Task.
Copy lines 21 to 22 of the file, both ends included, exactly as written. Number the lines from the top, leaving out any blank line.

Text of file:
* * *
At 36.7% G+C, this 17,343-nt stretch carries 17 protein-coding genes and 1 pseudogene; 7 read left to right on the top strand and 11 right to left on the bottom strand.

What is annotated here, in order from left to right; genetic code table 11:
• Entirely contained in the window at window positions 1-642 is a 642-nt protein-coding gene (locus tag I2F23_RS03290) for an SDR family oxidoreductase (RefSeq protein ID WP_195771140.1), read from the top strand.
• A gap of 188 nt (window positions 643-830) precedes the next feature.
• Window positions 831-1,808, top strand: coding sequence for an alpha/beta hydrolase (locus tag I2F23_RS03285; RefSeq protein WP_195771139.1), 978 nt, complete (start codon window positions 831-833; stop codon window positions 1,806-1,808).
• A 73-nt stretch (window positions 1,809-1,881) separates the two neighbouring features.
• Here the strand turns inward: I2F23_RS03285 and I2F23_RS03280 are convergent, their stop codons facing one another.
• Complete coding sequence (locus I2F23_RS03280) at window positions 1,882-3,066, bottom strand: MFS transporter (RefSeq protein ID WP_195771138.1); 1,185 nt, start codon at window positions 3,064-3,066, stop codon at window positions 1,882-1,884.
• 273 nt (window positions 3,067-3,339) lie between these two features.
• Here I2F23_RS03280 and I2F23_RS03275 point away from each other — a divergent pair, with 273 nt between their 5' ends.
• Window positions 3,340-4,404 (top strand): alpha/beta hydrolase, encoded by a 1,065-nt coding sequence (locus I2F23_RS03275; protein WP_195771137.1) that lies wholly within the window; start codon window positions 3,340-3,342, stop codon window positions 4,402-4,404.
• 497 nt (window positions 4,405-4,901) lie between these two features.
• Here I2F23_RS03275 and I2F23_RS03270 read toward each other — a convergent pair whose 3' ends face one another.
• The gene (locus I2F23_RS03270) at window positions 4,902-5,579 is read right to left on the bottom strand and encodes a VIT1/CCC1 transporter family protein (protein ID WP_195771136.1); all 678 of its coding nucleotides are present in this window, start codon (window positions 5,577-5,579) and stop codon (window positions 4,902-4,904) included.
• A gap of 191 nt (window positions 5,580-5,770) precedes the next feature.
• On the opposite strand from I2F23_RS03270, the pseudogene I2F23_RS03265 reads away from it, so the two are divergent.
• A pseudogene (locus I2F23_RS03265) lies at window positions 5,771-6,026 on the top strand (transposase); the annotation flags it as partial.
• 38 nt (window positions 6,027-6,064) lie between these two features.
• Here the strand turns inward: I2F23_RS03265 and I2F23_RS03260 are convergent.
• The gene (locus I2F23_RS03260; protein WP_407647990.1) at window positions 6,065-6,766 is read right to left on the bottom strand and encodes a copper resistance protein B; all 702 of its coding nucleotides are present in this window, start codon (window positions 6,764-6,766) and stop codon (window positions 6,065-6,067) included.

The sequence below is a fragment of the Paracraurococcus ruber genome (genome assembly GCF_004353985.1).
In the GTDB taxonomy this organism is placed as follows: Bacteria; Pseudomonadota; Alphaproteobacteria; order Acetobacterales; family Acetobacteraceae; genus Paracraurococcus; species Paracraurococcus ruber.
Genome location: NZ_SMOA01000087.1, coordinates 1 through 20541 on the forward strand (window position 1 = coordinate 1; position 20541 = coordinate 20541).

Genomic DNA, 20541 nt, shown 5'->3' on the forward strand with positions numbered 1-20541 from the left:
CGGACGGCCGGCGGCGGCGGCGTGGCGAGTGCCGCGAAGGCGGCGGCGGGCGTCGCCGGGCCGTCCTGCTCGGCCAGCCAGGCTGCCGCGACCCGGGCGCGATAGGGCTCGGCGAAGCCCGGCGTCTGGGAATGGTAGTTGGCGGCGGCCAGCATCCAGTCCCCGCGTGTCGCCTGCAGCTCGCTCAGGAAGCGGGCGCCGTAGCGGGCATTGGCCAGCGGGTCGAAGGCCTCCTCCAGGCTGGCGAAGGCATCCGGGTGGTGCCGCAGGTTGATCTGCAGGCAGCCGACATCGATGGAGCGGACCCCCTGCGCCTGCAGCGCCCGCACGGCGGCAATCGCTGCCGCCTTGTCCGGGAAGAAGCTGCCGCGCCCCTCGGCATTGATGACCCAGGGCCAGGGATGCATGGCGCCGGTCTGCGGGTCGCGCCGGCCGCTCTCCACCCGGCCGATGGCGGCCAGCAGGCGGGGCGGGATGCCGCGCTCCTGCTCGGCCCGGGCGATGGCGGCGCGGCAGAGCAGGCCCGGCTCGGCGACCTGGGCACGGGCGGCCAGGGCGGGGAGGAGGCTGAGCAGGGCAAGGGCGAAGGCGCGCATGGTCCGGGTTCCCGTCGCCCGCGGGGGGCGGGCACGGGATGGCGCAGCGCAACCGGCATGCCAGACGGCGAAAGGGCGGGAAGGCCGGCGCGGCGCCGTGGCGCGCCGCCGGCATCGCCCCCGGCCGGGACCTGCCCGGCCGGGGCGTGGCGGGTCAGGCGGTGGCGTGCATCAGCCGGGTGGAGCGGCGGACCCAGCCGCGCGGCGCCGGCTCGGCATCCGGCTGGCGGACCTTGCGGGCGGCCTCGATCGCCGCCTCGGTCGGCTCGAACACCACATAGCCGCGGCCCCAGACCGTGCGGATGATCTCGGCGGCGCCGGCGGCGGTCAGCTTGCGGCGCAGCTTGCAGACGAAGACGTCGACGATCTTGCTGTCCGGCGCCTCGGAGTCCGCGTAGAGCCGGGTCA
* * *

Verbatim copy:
The sequence below is a fragment of the Paracraurococcus ruber genome (genome assembly GCF_004353985.1).
In the GTDB taxonomy this organism is placed as follows: Bacteria; Pseudomonadota; Alphaproteobacteria; order Acetobacterales; family Acetobacteraceae; genus Paracraurococcus; species Paracraurococcus ruber.